Pam (pictured above), now a front-end team associate, started out as a cashier then went into customer service. She spent about seven years in layaway and another 25 in accounting before moving back to the front end.
All three women (“the girls,” as Sandy calls them) have seen a lot of changes since they joined Walmart back in 1982—from how items are priced (everything used to be individually stickered) to how things are checked out (prices used to be entered in the register by hand).
Through it all, though, the family atmosphere at the store has remained. And it’s that sense of support that kept them there—and kept them going.
In 2017, Deb’s home was destroyed by an explosion caused by a gas leak. Worst of all, her husband was critically burnt. He underwent eight surgeries in 59 days, suffering blood clots, sepsis and pneumonia. While he was hospitalized, Deb’s manager arranged it so Deb could work mornings and then head to the hospital. When Deb’s husband came home, Deb took two months’ leave to take care of him.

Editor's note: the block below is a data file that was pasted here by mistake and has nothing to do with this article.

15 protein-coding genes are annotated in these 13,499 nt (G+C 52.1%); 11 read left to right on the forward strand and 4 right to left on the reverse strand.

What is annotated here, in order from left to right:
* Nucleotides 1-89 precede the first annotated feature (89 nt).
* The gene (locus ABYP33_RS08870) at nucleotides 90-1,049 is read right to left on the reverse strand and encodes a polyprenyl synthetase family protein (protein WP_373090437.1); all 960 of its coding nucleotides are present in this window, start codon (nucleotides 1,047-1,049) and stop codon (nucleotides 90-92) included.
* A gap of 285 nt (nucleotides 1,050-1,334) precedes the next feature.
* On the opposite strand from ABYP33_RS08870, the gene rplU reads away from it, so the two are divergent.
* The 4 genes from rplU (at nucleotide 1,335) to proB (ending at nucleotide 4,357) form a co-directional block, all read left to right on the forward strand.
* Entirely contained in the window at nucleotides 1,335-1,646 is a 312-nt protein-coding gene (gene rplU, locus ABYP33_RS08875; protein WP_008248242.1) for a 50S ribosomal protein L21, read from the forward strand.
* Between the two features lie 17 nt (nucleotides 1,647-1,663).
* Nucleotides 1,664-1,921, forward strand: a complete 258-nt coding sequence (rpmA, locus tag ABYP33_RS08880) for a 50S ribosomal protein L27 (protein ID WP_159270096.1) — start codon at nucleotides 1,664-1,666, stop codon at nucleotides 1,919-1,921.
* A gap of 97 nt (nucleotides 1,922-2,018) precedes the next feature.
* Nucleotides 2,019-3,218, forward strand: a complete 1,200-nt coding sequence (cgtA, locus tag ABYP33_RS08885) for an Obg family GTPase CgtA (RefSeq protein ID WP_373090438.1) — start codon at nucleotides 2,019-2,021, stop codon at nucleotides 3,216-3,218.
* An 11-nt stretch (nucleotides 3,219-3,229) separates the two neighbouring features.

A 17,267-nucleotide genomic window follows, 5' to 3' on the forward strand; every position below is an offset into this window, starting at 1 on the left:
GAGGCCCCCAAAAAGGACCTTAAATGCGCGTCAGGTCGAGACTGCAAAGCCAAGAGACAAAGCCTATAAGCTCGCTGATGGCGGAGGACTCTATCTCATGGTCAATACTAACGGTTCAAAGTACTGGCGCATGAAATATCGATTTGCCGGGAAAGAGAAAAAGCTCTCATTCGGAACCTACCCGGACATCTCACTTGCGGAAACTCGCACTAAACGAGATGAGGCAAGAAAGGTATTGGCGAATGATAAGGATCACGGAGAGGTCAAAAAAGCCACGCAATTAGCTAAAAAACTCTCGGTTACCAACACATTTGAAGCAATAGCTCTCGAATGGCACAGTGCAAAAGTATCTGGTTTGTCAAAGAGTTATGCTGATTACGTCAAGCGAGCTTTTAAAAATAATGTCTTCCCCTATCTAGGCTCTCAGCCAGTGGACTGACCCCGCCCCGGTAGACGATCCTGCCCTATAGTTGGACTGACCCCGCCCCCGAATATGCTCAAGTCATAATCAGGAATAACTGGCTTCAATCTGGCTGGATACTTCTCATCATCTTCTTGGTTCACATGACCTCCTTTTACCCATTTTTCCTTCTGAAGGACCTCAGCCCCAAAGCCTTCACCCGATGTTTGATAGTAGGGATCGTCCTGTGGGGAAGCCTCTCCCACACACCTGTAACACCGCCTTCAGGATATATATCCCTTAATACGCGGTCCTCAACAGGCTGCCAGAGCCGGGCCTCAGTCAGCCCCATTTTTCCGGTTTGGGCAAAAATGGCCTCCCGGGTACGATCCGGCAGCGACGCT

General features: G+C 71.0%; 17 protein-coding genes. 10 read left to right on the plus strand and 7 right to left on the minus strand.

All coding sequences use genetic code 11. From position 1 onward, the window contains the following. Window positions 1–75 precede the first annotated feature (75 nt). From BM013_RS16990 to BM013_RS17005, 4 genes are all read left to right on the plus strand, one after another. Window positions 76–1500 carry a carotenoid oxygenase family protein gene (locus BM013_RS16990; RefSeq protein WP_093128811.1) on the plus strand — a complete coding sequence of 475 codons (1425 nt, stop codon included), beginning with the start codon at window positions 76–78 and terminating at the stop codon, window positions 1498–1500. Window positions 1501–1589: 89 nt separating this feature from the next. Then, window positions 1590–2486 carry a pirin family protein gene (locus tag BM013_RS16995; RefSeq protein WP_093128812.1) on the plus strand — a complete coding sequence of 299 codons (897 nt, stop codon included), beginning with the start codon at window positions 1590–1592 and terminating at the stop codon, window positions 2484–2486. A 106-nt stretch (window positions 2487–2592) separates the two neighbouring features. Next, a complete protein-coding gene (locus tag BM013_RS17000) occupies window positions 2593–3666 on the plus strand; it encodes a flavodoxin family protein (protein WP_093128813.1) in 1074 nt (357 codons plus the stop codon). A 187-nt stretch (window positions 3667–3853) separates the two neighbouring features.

Meanwhile, Deb’s friends and coworkers rose to the occasion, finding many ways to look after her: They donated money, held raffles, put on a benefit and even bought Deb a new pair of bifocals. “Anything they could do, they stepped up to the plate,” Deb says.
In a small store, you really know your coworkers, and they become an extension of your family. “It’s a blessing,” Deb believes. “We all support each other.”
“I've met some really great people along the way. Our little store is just a family‚ and I’m mama!” laughs Sandy.
In 2021, the associates of Store 480 helped lead the store to win the Division 1 Hometown Store of the Year for Region 25. “We just have a lot of good people in the store that make the store successful,” Deb says. “It’s just a really good close community,” adds Sandy.
Despite 40 years at Walmart under their belts, Deb, Pam and Sandy aren’t thinking about retirement yet. “You have to have a purpose to get out and go,” Sandy, who’s 71, says. “I really believe that Walmart gives me a purpose in life.”
Looking back, Sandy recalls when Mr. Sam visited. “It was amazing to me because he just seemed like your uncle who walked in the store from the farm. You’d never know he was a millionaire!”
"I'm very proud of what I've done,” Pam says. “I feel like I've accomplished a lot. I feel like the 40 years has just been a blink of an eye.”
“I honestly don't know where I would be had Walmart not come to our little community,” Deb says, noting their town has only a few thousand residents. “I feel like we were very fortunate back then in the 80s to get something that has provided a lot of people a living.”